Bills introduced by Sean Patrick Maloney
By Chip Rowe
On March 28, U.S. Rep. Sean Patrick Maloney, whose district includes the Highlands, introduced a bill in the House to prevent Medicaid funds from being used to pay for gay conversion “therapy.”
“Conversion tactics are based on the idea that a person’s gender identity or sexual orientation are diseases to be cured,” Maloney said in a statement. “They have no legitimate medical application and should not be used anywhere.”
Most states have not banned the use of Medicaid funds for the practice, Maloney said, so a federal law is needed. His bill, which has 69 co-sponsors, was referred to the Committee on Energy and Commerce.
Maloney has introduced five other bills during the current session of Congress and introduced 35 in the 2017-18 session. A sample appears below.
HR1830: Requires the U.S. Treasury to make coins at the U.S. Mint at West Point that commemorate the National Purple Heart Hall of Honor in New Windsor.
HR1457: Allocates $6.4 billion through 2025 to provide “green” grants for public schools to renovate or repair their facilities.
HR1322: Requires the U.S. Coast Guard to study the effects of climate change on its installations and facilities over the next 20 years.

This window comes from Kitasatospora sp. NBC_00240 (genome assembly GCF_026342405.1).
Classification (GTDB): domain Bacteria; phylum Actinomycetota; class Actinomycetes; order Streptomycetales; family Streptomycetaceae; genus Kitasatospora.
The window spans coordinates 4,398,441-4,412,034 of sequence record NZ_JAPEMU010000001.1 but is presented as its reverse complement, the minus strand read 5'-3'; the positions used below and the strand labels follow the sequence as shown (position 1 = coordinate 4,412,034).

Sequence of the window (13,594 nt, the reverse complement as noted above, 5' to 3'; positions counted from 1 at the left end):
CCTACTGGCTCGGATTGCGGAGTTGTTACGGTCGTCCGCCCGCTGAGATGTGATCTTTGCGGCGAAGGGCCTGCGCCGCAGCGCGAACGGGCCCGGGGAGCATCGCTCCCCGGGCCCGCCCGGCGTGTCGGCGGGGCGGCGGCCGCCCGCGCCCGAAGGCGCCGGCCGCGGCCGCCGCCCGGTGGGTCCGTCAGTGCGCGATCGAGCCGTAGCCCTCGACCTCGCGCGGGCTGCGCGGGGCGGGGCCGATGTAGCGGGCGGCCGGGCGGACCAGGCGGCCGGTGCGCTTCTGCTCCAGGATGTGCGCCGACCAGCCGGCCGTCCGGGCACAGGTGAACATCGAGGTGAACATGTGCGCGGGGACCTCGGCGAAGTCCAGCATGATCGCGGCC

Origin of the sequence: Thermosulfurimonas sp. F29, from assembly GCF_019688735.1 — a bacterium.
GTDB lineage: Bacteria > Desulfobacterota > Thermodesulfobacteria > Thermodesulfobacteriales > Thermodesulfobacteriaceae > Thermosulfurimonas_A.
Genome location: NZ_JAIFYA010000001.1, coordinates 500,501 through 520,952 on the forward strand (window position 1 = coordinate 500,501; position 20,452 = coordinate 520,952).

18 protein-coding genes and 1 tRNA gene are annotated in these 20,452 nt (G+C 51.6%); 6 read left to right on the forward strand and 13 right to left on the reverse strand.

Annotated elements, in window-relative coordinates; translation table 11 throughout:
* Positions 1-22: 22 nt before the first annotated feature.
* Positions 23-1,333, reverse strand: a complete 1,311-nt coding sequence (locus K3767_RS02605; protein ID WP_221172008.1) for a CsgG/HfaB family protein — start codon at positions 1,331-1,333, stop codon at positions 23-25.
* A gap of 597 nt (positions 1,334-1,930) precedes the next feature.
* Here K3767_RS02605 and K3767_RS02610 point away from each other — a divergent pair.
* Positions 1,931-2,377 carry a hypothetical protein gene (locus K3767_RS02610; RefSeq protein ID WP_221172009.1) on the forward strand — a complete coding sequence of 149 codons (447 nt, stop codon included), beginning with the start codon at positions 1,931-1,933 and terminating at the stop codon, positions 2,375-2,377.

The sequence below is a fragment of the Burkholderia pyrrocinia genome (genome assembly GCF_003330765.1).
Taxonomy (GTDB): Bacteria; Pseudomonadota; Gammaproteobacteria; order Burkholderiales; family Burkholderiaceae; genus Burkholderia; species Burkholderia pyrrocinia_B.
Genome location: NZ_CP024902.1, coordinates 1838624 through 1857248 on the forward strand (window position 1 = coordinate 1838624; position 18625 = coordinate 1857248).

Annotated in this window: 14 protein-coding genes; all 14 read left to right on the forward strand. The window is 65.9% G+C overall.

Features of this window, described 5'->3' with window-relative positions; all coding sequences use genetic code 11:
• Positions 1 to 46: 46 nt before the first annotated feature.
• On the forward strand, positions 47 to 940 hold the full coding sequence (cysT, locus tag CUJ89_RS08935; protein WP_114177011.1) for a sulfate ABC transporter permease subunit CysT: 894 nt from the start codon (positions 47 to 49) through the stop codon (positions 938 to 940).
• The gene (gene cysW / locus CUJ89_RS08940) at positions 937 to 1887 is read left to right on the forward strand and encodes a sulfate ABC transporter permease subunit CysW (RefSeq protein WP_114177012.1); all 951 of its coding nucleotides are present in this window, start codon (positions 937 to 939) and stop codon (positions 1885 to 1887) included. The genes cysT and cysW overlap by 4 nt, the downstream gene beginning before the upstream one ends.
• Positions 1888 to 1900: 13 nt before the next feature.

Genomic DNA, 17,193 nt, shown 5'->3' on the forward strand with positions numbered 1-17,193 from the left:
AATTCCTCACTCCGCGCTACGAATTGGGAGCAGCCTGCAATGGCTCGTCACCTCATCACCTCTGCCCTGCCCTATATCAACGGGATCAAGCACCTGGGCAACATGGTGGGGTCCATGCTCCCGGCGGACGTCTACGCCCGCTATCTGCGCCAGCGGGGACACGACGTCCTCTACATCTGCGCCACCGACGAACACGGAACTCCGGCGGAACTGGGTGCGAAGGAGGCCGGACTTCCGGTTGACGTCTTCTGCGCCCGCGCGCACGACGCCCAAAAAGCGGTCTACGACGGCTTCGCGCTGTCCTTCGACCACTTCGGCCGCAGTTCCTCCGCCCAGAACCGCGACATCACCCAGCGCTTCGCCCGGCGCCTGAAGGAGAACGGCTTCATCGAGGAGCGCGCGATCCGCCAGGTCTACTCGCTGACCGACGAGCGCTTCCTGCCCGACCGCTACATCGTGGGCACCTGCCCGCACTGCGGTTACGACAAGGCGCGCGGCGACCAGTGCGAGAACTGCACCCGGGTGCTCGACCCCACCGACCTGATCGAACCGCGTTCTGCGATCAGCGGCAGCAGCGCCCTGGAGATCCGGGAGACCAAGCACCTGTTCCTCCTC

HR6605: Enacts an excise tax of $40 per ton of carbon contained in coal, oil and gas produced in the U.S. or imported.
HR6232: Prohibits federal agents without a court order from separating an individual with a developmental disability and no permanent immigration status from his or her family at a port of entry or within 100 miles of the border.
HR4259: Provides grants for public libraries to purchase anti-opioid antidote (naloxone) kits and train librarians how to use them.
HR5827: Extends funding for the federal dam safety program through 2024. Maloney noted that nearly 100 of the 800 dams in the Hudson Valley are designated as “high hazard,” meaning their failure would likely cause death and major economic damage. [Passed as part of the Water Resources Development Act.]
HR2485: Requires airline medical kits to include child-sized dosages. [Passed as part of reauthorization of the Federal Aviation Administration.]